For most of her fourteen years in Alaska, Anja Radano has been involved in the mushing world. Her first experience with sled dogs was helping musher Melanie Gould with one of her Iditarod runs. After working with the dogs, Anja says she quickly developed an addiction to the sport and the animals themselves.
“You get to places you would never have a chance to get to otherwise, and you experience things that nobody else, unless you do that, can…They’re my family; they’re my friends.”
Originally from Southern Germany, Anja and her husband, Pete, live near a lake in Talkeetna. The ground can get pretty swampy in the summer, hence Anja’s kennel moniker, “Swamp Dawg.”
Maintaining a sled dog team means a lot of work and a lot of money. Anja Radano isn’t sure
exactly how much she will have spent on her team and gear once the Iditarod starts, but she says $25,000 is not an outlandish guess. Anja says there are a number of factors that add to the cost of having an Iditarod team.
“Just maintaining a team through the year, because you have to feed them 365 days a year, not just for the the Iditiarod, and then training. Lately, since the conditions here are not really great, we’ve been traveling up to the Denali Highway a lot, so you have to put in gas.”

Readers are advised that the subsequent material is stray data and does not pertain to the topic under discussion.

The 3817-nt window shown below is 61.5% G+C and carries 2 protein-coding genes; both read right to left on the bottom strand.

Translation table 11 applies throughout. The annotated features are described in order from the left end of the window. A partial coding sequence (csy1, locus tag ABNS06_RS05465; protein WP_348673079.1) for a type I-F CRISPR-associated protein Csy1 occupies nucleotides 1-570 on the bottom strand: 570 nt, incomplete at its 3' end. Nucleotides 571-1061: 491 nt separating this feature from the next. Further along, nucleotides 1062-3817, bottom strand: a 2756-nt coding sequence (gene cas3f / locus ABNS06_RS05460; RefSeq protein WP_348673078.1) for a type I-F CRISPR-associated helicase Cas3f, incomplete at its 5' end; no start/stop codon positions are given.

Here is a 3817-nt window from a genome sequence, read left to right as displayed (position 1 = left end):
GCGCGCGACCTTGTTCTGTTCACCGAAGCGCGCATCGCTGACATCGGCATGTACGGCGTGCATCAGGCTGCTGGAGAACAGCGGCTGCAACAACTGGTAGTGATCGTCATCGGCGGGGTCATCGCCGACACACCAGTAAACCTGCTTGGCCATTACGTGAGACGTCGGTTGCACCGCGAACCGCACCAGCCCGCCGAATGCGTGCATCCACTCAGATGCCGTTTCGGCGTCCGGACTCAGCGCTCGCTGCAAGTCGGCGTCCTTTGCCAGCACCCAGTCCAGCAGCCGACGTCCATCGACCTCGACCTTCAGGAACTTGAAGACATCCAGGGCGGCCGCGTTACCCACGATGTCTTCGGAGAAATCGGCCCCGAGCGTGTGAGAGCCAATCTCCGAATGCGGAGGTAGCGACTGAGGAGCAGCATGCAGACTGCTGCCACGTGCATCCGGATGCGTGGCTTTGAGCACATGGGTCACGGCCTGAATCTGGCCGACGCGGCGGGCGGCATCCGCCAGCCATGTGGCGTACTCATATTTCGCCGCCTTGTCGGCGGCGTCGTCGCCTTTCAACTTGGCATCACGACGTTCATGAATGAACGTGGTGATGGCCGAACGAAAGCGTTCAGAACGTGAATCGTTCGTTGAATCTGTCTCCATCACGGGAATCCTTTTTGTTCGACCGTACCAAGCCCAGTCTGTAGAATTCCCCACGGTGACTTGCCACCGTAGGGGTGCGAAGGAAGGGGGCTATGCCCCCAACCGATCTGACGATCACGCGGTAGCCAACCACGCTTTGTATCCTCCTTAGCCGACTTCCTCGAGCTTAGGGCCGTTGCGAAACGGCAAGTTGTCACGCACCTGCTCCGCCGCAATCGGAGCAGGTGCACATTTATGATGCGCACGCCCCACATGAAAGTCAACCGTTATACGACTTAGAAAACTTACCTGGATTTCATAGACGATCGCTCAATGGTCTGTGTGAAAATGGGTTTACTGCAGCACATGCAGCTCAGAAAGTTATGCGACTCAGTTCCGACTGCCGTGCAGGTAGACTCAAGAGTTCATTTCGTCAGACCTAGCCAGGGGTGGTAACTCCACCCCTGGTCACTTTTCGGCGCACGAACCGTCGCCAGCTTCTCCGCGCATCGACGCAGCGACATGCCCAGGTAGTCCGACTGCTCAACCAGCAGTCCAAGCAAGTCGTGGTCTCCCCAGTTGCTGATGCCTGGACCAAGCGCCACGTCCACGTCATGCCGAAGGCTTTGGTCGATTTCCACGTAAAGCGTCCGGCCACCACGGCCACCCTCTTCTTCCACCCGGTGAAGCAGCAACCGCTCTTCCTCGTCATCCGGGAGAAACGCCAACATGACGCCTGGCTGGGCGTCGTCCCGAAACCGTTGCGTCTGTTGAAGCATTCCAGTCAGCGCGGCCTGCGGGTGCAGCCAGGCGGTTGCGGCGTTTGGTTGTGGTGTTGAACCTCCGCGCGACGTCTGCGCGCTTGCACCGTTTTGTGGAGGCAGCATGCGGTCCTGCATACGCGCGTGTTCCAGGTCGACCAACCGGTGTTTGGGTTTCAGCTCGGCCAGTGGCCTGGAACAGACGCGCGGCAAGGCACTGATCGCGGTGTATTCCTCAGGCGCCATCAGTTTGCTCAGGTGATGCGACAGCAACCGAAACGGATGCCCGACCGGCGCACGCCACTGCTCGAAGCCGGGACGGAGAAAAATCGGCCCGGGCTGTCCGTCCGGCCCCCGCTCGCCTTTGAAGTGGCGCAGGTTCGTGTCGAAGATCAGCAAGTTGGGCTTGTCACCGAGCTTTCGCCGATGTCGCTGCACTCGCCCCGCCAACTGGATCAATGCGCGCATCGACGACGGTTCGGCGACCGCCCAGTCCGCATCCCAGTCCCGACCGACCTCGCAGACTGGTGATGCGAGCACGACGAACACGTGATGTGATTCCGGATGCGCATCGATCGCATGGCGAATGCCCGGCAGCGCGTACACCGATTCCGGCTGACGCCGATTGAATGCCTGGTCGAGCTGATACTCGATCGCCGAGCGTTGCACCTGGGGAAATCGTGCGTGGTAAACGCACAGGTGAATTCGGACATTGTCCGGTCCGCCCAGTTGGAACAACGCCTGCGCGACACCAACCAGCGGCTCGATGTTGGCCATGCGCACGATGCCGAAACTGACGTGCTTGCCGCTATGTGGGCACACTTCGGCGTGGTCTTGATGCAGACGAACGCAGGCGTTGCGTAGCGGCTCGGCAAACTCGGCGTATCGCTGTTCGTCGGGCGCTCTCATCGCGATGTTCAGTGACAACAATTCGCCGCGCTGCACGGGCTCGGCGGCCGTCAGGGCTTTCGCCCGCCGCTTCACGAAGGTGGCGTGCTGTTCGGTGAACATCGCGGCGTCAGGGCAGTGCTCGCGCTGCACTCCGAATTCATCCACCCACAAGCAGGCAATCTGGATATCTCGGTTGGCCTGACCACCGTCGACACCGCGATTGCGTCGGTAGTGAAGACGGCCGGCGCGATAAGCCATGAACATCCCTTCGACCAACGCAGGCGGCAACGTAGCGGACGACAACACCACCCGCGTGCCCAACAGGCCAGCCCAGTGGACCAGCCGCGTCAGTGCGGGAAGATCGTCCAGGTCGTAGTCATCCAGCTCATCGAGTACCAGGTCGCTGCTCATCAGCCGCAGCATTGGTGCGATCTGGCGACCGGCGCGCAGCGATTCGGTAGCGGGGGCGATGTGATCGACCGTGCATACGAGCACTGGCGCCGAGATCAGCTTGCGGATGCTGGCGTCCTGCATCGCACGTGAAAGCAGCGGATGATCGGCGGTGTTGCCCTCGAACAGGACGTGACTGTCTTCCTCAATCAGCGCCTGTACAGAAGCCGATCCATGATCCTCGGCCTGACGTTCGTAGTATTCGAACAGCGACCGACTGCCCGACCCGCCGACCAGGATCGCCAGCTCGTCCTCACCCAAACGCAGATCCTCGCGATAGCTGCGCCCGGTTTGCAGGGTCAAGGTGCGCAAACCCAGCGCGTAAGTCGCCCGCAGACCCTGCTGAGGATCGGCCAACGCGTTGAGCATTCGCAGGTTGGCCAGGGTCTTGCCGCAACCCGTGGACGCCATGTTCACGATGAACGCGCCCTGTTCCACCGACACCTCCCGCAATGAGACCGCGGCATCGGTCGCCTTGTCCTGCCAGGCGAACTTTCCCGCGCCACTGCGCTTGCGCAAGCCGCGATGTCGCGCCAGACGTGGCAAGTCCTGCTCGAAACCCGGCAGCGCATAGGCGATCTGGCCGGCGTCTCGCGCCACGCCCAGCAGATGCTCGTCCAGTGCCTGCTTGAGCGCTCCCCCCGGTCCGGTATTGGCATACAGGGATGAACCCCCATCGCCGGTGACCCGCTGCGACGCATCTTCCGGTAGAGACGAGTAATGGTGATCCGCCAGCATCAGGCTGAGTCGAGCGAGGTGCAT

Anja works as a vet tech, and has volunteered on multiple Iditarods in her time in Alaska. In all that time, though, she says she has never been to Nome, the endpoint of the race.
“I had many opportunities to go…but I always said, ‘I’m not going unless I’m going on a dogsled, so hopefully this year I’ll make it.”
Finishing the Iditarod is no small feat, and while Anja isn’t necessarily planning on a high-placing finish, she does have a goal beyond simply crossing under the burled arch.
“What would make me happy is to finish and not finish last.”
Anja Radano currently plans to start the Iditarod with fourteen dogs. Mushers are allowed to start with as many as sixteen, but Anja says she doesn’t think a couple more dogs are likely to give her an edge.
“I feel like two more don’t really matter in terms of power or speed, and it’s just two more dogs you have to bootie [and] feed. It’s just extra work, you know.”
Alaskan Huskies, the dog of choice for the Iditarod are bred to run, and to thrive in cold temperatures. Anja says her dogs seem to have a broad range of cold tolerance.
“I start, usually in August, running them, at least for short runs early in the morning. So, they’re used to running in warmer stuff, but you can tell they’re usually more thirsty after and get tired quicker. And then when it’s really cold, I don’t think they mind it as much as the musher.”
Like many mushers, Anja Radano plans to run some shorter races before the Iditarod as part of her team’s training. Her next race will be the Knik 200 on January 6th.